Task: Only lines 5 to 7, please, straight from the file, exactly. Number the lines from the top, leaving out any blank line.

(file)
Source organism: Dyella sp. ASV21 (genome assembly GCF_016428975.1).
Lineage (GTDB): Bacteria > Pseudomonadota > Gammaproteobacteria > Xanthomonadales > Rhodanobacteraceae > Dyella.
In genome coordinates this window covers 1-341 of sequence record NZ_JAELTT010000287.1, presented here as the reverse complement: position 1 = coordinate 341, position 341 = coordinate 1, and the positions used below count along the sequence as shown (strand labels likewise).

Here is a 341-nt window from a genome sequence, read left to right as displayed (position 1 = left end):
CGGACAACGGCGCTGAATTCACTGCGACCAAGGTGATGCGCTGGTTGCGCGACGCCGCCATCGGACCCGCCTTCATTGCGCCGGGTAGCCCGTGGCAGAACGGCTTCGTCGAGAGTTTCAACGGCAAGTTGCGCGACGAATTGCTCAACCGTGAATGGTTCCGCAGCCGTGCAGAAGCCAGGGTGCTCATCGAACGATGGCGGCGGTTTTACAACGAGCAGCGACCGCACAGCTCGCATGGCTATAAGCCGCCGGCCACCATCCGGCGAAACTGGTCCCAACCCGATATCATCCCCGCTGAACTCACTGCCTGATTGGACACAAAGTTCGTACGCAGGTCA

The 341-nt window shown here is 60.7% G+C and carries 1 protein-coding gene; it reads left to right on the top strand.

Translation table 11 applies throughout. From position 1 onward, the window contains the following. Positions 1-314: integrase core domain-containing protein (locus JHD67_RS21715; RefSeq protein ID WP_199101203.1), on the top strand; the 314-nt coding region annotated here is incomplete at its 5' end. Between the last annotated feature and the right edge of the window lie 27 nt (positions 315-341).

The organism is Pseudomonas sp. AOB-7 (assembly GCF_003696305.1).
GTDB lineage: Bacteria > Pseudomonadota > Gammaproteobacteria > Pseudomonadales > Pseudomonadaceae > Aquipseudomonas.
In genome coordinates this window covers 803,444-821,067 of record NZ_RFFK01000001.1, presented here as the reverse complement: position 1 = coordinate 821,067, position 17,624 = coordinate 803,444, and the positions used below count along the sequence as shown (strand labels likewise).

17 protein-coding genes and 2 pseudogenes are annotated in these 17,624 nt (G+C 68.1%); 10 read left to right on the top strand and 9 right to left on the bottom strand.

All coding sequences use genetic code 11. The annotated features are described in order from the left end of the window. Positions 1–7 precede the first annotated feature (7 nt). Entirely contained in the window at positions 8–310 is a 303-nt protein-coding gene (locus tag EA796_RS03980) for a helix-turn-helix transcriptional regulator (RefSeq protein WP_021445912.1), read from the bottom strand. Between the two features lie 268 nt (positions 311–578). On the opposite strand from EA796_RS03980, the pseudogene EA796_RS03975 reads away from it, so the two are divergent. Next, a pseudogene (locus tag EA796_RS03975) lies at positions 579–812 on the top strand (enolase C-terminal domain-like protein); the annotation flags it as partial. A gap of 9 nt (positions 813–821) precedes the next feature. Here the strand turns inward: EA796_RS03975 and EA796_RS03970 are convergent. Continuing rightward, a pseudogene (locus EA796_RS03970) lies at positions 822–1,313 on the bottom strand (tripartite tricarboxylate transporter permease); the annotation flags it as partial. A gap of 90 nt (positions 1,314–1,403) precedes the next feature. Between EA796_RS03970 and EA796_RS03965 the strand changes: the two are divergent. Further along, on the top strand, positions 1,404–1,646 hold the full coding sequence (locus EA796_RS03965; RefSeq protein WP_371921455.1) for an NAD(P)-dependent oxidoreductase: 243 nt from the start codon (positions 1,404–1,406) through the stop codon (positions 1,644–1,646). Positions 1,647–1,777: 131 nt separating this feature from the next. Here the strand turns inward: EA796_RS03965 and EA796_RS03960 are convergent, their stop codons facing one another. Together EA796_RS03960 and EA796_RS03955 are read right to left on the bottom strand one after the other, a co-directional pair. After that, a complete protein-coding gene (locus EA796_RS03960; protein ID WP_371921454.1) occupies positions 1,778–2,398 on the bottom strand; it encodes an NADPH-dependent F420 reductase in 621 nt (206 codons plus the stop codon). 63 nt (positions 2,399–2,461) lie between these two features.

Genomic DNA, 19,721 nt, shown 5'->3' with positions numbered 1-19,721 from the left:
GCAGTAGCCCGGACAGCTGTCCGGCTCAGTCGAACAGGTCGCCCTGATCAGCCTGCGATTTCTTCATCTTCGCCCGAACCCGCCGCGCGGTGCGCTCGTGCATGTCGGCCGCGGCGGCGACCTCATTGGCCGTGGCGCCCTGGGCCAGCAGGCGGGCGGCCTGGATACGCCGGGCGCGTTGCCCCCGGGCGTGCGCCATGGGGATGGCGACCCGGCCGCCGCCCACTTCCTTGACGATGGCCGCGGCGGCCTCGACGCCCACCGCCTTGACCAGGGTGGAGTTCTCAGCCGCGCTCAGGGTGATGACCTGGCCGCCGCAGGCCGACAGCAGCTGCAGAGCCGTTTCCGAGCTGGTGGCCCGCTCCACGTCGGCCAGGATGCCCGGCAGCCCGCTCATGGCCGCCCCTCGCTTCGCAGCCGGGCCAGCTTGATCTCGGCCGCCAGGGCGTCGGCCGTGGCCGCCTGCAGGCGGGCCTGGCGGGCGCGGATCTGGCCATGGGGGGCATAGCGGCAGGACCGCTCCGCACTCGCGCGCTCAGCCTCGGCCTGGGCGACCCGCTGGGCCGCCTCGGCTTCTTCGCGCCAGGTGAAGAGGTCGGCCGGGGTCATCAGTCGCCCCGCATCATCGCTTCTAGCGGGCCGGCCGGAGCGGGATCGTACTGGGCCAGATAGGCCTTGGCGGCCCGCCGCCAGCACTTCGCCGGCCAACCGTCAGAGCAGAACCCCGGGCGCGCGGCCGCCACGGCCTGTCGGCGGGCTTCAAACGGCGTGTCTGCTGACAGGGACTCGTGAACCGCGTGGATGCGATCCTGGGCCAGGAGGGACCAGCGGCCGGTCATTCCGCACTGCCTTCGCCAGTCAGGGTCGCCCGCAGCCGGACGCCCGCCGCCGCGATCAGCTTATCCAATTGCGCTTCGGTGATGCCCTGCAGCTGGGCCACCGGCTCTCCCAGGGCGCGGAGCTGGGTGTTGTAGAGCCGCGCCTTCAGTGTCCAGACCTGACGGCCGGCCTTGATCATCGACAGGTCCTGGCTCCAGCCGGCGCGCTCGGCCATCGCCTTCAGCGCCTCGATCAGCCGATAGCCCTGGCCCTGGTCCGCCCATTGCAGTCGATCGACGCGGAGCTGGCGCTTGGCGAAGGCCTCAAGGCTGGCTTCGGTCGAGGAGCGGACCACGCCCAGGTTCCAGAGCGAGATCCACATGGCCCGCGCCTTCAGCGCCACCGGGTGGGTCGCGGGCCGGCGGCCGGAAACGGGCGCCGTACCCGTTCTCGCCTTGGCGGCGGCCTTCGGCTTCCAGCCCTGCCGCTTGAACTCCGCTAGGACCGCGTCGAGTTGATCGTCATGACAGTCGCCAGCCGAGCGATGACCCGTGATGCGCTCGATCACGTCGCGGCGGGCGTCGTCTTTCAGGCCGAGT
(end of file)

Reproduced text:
CGGACAACGGCGCTGAATTCACTGCGACCAAGGTGATGCGCTGGTTGCGCGACGCCGCCATCGGACCCGCCTTCATTGCGCCGGGTAGCCCGTGGCAGAACGGCTTCGTCGAGAGTTTCAACGGCAAGTTGCGCGACGAATTGCTCAACCGTGAATGGTTCCGCAGCCGTGCAGAAGCCAGGGTGCTCATCGAACGATGGCGGCGGTTTTACAACGAGCAGCGACCGCACAGCTCGCATGGCTATAAGCCGCCGGCCACCATCCGGCGAAACTGGTCCCAACCCGATATCATCCCCGCTGAACTCACTGCCTGATTGGACACAAAGTTCGTACGCAGGTCA

The 341-nt window shown here is 60.7% G+C and carries 1 protein-coding gene; it reads left to right on the top strand.

Translation table 11 applies throughout. From position 1 onward, the window contains the following. Positions 1-314: integrase core domain-containing protein (locus JHD67_RS21715; RefSeq protein ID WP_199101203.1), on the top strand; the 314-nt coding region annotated here is incomplete at its 5' end. Between the last annotated feature and the right edge of the window lie 27 nt (positions 315-341).